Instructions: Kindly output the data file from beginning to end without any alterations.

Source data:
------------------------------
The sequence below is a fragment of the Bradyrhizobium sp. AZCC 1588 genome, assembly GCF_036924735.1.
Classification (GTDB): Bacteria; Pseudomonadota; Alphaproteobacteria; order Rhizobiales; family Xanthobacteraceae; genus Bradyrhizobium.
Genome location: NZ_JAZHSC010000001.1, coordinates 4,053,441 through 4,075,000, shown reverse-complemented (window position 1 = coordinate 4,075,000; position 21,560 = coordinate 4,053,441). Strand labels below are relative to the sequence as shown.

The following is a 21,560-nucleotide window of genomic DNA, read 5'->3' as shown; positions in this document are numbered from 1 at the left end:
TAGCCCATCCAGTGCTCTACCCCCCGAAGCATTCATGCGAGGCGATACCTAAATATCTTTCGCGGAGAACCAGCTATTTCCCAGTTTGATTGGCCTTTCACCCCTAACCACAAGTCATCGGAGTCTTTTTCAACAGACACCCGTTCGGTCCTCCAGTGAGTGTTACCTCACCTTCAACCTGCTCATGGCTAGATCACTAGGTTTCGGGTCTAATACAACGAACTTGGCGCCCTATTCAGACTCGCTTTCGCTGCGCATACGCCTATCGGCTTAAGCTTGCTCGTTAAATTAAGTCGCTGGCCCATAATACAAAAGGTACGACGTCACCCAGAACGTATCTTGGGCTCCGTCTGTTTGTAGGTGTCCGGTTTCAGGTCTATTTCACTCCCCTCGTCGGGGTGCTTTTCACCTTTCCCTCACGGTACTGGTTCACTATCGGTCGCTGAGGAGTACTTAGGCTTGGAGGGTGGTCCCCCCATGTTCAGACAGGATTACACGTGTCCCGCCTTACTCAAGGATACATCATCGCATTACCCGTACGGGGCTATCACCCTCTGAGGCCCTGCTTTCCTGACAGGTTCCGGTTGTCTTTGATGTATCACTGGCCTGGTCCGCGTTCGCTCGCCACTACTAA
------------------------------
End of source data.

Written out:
The sequence below is a fragment of the Bradyrhizobium sp. AZCC 1588 genome, assembly GCF_036924735.1.
Classification (GTDB): Bacteria; Pseudomonadota; Alphaproteobacteria; order Rhizobiales; family Xanthobacteraceae; genus Bradyrhizobium.
Genome location: NZ_JAZHSC010000001.1, coordinates 4,053,441 through 4,075,000, shown reverse-complemented (window position 1 = coordinate 4,075,000; position 21,560 = coordinate 4,053,441). Strand labels below are relative to the sequence as shown.

The following is a 21,560-nucleotide window of genomic DNA, read 5'->3' as shown; positions in this document are numbered from 1 at the left end:
TAGCCCATCCAGTGCTCTACCCCCCGAAGCATTCATGCGAGGCGATACCTAAATATCTTTCGCGGAGAACCAGCTATTTCCCAGTTTGATTGGCCTTTCACCCCTAACCACAAGTCATCGGAGTCTTTTTCAACAGACACCCGTTCGGTCCTCCAGTGAGTGTTACCTCACCTTCAACCTGCTCATGGCTAGATCACTAGGTTTCGGGTCTAATACAACGAACTTGGCGCCCTATTCAGACTCGCTTTCGCTGCGCATACGCCTATCGGCTTAAGCTTGCTCGTTAAATTAAGTCGCTGGCCCATAATACAAAAGGTACGACGTCACCCAGAACGTATCTTGGGCTCCGTCTGTTTGTAGGTGTCCGGTTTCAGGTCTATTTCACTCCCCTCGTCGGGGTGCTTTTCACCTTTCCCTCACGGTACTGGTTCACTATCGGTCGCTGAGGAGTACTTAGGCTTGGAGGGTGGTCCCCCCATGTTCAGACAGGATTACACGTGTCCCGCCTTACTCAAGGATACATCATCGCATTACCCGTACGGGGCTATCACCCTCTGAGGCCCTGCTTTCCTGACAGGTTCCGGTTGTCTTTGATGTATCACTGGCCTGGTCCGCGTTCGCTCGCCACTACTAA